Source: Swan. M. 2005. Practical English Usage Oxford, United Kingdom: Oxford University Press (2011).
Practical English Usage lists over a hundred common mistakes in the English language. Listed below are a number of mistakes that intermediate students of English often make according to Swan (2005).
“Although it was late, but she went out.” = Although it was late, she went out.
(511.1) One conjunction is enough to join two clauses – we do not normally use two. However, we can use and or or together with a repeated conjunction.
“You have better to see the doctor.” = You had better see the doctor.
(230.2) Had better refers to the immediate future, but the form is always past (have better is impossible). After had better we use the infinitive to.
“I use to play tennis at weekends.” = I play tennis at weekends.
(604.2) Used to … has no present form (and no progressive, perfect, infinitive or -ing forms). To talk about present habits and states, we usually just use the simple present tense.
“It can rain this evening.” = It may/might/could rain this evening.
(345.3) To talk about the chance (possibility) that something will happen, or is happening, we use may, might or could, but not can. Might and could suggest a less strong possibility.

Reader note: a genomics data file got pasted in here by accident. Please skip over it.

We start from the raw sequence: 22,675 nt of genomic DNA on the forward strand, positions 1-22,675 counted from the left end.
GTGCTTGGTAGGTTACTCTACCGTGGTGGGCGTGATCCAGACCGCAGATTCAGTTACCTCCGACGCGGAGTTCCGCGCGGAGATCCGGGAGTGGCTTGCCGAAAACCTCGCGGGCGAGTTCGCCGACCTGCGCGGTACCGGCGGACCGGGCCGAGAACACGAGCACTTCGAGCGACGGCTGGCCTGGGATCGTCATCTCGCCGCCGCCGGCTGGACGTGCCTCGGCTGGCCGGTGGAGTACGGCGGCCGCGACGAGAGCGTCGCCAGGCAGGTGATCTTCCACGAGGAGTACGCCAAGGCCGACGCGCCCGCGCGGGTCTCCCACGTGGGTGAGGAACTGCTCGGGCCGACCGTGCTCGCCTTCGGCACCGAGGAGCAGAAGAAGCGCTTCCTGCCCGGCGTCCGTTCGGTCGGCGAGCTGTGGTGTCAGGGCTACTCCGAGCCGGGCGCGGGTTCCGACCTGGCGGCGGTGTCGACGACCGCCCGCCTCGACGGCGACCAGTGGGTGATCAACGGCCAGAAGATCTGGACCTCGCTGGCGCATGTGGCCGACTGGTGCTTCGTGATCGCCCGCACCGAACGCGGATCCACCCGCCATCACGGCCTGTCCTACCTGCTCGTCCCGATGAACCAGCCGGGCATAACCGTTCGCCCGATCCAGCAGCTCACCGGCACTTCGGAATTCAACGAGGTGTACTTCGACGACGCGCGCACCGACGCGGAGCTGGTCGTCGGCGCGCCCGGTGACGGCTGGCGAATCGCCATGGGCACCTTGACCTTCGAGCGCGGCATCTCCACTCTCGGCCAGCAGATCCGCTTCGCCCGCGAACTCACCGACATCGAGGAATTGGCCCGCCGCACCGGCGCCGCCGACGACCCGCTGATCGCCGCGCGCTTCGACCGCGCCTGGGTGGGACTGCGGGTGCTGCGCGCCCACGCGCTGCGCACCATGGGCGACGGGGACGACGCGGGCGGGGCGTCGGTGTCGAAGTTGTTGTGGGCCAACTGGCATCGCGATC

“My parents wanted that I study.” = My parents wanted me to study.
(283) Many verbs are followed by object + infinitive. With some verbs (e.g. want, allow), a that-clause is impossible.
“You must stop to smoke.” = You must stop smoking.
(299.12) Some verbs that are followed by -ing forms can also be followed by an infinitive of purpose. A common example is stop. E.g. I stopped running; I stopped to rest.
“I look forward to see you.” = I look forward to seeing you.
(298.2) To is actually two different words. It can be an infinitive marker, used to show that the next word is an infinitive (e.g. to swim, to laugh). It can also be a preposition, followed for example by a noun (e.g. She’s gone to the park, I look forward to Christmas). When to is a preposition, it can be followed by the -ing form of a verb, but not normally by the infinitive.
“I’m boring in the lessons.” = I’m bored in the lessons.
(409.2) Interested, bored, excited, etc say how people feel. Interesting, boring etc describe the people or things that cause the feelings.
“He has much money.” = He has a lot of money.
(357.1) Much is used with singular (uncountable) nouns. (333.2) There is not much difference between a lot of and lots of: they are both used mainly before singular uncountable and plural nouns.
See other: Notes On English Grammar